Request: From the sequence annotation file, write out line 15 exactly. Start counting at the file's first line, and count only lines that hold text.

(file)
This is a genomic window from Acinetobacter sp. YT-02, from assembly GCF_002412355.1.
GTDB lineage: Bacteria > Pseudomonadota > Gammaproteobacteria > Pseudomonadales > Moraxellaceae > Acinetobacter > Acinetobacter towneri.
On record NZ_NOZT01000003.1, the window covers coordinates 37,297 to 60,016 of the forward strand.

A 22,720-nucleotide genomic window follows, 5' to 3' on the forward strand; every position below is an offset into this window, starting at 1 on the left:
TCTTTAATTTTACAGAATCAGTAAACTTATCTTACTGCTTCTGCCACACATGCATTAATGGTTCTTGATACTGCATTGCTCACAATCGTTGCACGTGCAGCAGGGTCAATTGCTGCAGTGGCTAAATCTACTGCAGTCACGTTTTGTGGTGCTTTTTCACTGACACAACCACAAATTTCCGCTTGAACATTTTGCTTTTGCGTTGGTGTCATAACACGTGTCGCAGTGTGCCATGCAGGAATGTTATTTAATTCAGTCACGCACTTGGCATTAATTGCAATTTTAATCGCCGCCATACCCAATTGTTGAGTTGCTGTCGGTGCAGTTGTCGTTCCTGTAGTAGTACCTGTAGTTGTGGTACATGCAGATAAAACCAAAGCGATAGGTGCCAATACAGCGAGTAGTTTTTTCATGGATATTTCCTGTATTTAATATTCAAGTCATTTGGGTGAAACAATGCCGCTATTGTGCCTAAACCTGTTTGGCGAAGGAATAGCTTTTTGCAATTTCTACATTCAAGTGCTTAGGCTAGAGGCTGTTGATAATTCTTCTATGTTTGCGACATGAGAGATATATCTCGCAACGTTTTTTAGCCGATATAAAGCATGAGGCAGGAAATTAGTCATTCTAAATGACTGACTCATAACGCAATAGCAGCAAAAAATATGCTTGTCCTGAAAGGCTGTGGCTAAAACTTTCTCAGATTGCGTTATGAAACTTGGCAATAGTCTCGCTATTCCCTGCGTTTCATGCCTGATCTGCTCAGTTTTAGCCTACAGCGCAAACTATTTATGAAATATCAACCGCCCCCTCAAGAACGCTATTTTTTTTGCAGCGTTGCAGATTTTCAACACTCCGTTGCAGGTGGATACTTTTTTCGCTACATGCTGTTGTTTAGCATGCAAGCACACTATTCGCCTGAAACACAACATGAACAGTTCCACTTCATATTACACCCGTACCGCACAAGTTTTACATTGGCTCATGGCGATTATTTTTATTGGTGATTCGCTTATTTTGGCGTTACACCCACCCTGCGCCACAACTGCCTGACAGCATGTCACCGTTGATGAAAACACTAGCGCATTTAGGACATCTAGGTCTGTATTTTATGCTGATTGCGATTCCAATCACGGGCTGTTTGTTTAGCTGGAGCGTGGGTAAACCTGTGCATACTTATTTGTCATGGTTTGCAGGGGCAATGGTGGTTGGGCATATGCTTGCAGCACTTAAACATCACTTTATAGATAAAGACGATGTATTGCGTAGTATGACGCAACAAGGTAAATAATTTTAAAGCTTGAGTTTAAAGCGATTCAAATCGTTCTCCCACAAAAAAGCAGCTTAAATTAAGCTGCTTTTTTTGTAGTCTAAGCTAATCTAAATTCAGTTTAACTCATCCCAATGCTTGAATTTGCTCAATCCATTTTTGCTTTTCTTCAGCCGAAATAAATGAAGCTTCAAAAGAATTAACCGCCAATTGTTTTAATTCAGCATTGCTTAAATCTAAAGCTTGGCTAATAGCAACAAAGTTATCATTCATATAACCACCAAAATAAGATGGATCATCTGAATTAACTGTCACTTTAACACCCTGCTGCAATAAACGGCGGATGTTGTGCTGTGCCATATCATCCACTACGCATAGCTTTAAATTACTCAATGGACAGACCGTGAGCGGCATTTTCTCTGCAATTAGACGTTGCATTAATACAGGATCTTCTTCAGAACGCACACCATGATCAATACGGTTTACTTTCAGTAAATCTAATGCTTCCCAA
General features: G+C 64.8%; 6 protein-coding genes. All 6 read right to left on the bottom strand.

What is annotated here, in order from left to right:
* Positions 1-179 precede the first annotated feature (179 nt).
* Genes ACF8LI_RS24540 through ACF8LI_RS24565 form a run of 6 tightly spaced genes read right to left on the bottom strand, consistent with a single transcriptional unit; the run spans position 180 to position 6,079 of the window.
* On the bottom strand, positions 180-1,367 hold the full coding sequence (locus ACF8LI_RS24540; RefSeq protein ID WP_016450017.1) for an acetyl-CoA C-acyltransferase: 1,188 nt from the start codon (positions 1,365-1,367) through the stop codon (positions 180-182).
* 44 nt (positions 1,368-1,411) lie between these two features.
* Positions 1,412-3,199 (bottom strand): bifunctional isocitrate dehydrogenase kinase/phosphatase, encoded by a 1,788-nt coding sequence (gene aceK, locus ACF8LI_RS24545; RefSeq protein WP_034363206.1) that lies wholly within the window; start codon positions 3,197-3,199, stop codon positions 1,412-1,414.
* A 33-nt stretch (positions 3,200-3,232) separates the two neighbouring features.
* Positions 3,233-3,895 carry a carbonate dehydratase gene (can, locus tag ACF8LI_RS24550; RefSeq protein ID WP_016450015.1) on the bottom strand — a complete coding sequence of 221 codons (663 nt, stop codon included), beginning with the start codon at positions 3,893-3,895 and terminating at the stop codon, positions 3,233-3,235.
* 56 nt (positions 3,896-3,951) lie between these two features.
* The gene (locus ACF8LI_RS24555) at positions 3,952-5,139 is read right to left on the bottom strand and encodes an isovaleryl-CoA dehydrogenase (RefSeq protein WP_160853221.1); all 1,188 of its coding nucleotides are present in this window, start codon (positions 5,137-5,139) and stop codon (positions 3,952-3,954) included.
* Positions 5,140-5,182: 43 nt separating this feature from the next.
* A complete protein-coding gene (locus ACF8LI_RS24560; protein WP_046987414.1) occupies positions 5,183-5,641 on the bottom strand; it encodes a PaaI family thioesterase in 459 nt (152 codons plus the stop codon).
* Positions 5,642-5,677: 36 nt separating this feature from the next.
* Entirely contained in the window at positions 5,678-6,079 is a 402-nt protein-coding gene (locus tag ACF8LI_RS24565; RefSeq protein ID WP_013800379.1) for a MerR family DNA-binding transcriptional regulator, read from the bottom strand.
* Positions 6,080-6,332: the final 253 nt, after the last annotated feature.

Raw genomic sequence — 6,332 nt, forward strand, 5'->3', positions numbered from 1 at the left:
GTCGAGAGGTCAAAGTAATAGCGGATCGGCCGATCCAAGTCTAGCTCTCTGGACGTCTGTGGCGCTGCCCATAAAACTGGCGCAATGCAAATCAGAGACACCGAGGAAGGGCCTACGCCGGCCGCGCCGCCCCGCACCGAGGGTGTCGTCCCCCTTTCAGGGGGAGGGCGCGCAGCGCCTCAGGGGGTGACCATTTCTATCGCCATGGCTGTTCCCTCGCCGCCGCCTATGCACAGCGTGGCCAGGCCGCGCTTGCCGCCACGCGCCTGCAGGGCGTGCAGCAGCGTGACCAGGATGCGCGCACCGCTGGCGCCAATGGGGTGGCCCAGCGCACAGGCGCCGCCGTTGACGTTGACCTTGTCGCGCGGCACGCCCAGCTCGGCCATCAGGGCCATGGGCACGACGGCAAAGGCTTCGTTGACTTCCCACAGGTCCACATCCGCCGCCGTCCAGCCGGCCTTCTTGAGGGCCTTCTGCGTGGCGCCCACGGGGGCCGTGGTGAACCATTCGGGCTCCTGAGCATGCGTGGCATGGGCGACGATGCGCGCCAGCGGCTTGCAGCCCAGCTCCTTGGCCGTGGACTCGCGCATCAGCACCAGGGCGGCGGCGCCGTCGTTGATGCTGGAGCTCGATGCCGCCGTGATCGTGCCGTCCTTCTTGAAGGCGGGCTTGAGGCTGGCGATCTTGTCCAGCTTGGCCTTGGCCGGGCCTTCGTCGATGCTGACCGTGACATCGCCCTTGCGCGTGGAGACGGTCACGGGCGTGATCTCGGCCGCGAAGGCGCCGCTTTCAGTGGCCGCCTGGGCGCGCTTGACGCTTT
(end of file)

* 56 nt (positions 3,896-3,951) lie between these two features.